CBA figures have revealed a spike in business car financing compared with last year, driven by a 187 per cent rise in light commercial vehicle financing since January 2021.
New asset finance data from the Commonwealth Bank of Australia (CBA) has shown that business car financing has risen by 36 per cent since January 2021, compared with the same period last year.
The rise has been driven by a 187 per cent spike in light commercial vehicles, an 85 per cent rise in utes and vans, and a 50 per cent increase in heavy trucks, the CBA figures showed.
Meanwhile, asset financing for new motor vehicles, including passenger vehicles and sport utility vehicles (SUV) has risen by 36 per cent over the past year, according to the major bank.
It said that its financing data has echoed recently released VFACTS May 2021 industry trends figures from the Federal Chamber of Automotive Industries, which it said showed that vehicle registrations for business use have increased 24 per cent since January 2021, and 48 per cent from April to May 2021.
Commenting on the business car financing figures, CBA’s executive general manager business lending, Clare Morgan, said the positive trends have pointed to signs of business recovery in the automotive industry despite existing challenges around supply.
“This seems to be especially the case when it comes to business registrations of light commercials, utes and vans,” Ms Morgan said.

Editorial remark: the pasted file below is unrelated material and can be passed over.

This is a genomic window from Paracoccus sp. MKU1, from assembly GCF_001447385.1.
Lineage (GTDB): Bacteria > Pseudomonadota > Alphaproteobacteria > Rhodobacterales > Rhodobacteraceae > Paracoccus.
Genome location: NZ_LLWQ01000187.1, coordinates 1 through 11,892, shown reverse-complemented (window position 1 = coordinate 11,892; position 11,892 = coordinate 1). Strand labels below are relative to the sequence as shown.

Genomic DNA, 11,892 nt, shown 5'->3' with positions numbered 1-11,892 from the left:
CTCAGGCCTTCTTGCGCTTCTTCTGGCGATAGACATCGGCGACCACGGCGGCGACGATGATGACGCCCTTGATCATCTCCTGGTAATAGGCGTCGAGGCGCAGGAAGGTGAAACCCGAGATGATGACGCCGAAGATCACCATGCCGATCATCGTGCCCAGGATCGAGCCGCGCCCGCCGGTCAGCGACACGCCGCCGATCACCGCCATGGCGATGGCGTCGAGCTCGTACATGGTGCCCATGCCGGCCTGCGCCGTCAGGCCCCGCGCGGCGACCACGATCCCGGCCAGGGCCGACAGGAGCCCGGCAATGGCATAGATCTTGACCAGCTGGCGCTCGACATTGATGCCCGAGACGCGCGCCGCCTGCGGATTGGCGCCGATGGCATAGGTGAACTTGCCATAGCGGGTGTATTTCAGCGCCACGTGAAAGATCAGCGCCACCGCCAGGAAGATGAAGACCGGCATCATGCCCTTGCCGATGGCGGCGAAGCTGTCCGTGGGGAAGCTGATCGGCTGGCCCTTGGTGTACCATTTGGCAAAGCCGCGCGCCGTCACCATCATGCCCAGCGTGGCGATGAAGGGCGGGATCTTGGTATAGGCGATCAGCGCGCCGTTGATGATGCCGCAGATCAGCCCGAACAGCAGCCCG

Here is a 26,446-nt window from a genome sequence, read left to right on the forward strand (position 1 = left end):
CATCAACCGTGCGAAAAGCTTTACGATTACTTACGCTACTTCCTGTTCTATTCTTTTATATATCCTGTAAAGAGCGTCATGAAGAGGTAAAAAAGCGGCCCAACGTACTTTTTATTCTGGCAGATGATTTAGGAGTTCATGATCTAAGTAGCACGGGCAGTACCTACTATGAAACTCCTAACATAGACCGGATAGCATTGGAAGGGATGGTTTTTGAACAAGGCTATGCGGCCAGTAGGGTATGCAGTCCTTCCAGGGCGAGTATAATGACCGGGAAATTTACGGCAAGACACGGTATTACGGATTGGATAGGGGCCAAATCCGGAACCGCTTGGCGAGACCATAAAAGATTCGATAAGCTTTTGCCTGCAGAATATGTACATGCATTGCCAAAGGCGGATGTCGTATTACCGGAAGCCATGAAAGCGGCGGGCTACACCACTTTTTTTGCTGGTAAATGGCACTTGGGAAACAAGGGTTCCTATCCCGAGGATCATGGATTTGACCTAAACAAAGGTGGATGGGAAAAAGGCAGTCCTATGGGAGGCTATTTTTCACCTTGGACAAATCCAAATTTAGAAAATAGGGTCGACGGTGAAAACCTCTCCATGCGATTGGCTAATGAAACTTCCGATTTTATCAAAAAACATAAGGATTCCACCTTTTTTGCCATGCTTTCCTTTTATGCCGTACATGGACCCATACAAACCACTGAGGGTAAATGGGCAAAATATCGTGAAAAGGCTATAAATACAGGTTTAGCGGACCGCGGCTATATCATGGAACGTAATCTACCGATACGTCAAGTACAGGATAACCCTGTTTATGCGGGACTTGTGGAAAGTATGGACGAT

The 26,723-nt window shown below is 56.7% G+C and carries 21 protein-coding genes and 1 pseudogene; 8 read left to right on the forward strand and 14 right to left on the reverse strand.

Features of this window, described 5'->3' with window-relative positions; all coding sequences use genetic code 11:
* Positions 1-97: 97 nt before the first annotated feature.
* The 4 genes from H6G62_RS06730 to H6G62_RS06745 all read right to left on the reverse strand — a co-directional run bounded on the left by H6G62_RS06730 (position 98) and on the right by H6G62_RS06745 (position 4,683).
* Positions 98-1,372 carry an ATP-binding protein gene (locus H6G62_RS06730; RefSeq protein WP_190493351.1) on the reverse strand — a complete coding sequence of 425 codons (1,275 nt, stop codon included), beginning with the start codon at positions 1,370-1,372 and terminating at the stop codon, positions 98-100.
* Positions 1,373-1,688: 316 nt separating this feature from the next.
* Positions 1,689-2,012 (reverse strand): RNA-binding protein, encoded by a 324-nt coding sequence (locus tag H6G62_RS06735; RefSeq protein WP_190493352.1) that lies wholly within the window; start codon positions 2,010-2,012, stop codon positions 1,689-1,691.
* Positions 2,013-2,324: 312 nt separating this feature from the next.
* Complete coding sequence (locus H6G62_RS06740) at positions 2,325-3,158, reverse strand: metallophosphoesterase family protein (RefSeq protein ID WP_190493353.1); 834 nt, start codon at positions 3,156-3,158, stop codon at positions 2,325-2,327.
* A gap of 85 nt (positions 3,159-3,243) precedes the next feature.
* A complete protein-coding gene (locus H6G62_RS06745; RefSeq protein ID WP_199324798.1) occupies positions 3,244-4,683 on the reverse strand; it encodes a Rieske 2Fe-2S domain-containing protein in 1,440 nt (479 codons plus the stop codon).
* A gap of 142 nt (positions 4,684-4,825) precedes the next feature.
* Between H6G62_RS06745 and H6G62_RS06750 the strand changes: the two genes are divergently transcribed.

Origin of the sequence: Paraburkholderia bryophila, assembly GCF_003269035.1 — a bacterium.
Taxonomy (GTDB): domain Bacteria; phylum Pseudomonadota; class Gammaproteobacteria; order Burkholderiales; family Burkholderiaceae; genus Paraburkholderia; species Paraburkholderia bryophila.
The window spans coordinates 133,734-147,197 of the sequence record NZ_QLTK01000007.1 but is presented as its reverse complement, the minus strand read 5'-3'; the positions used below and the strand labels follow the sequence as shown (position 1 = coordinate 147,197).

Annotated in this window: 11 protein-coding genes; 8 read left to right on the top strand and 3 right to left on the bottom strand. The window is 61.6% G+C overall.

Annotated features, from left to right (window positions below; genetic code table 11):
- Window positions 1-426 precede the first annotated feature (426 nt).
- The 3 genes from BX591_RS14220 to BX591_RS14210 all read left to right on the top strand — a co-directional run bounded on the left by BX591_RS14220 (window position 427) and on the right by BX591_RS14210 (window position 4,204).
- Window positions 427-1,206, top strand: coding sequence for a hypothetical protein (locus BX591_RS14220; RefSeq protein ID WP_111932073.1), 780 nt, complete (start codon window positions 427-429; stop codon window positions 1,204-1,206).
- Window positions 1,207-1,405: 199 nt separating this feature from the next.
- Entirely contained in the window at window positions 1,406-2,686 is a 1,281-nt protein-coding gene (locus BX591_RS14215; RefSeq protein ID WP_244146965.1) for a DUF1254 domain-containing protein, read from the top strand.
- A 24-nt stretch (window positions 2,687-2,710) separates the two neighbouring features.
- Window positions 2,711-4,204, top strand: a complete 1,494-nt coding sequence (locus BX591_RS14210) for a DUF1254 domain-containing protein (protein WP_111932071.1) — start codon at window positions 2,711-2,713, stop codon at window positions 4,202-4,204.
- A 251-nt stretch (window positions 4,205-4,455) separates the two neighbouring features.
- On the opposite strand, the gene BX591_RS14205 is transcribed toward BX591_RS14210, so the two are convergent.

“There’s a general expectation that we’ll see an uplift in both financing and registrations of business vehicles as we approach the end of financial year.”
Ms Morgan also said that customers have been utilising the federal government’s instant asset write-off scheme in the past year.
“We expect this demand to continue following the recent budget announcement, and we welcome the extension of the scheme until mid-2023 as a major boost for Australian businesses,” she concluded.
One measure that brokers can highlight to their SME clients is the fact that they can make tax deductions on asset they may wish to purchase.
In the 2021-22 federal budget, the government extended the instant asset write-off scheme (or the temporary full expensing measure) until 30 June 2023 to allow eligible businesses with aggregated annual turnover or total income of less than $5 billion to immediately deduct the full cost of eligible depreciable assets such as vehicles of any value acquired in October 2020 and first used or installed ready for use by 30 June 2023.
The extension of the measure was welcomed by SMEs and brokers alike.
Figures from the Australian Bureau of Statistics (ABS) recently showed that an 11.6 per cent rise in machinery and equipment investment had propelled business investment levels in the March quarter, the strongest rise since December quarter 2009.
Meanwhile, ABS’ insights into Australian business conditions and sentiments for May 2021 revealed that 13 per cent of small businesses, 12 per cent of medium businesses, and 13 per cent of all businesses who had sought additional funding reported that they had not been successful in obtaining the funds.
Malavika Santhebennur is the features editor on the mortgages titles at Momentum Media.
Before joining the team in 2019, Malavika held roles with Money Management and Benchmark Media. She has been writing about financial services for the past six years.
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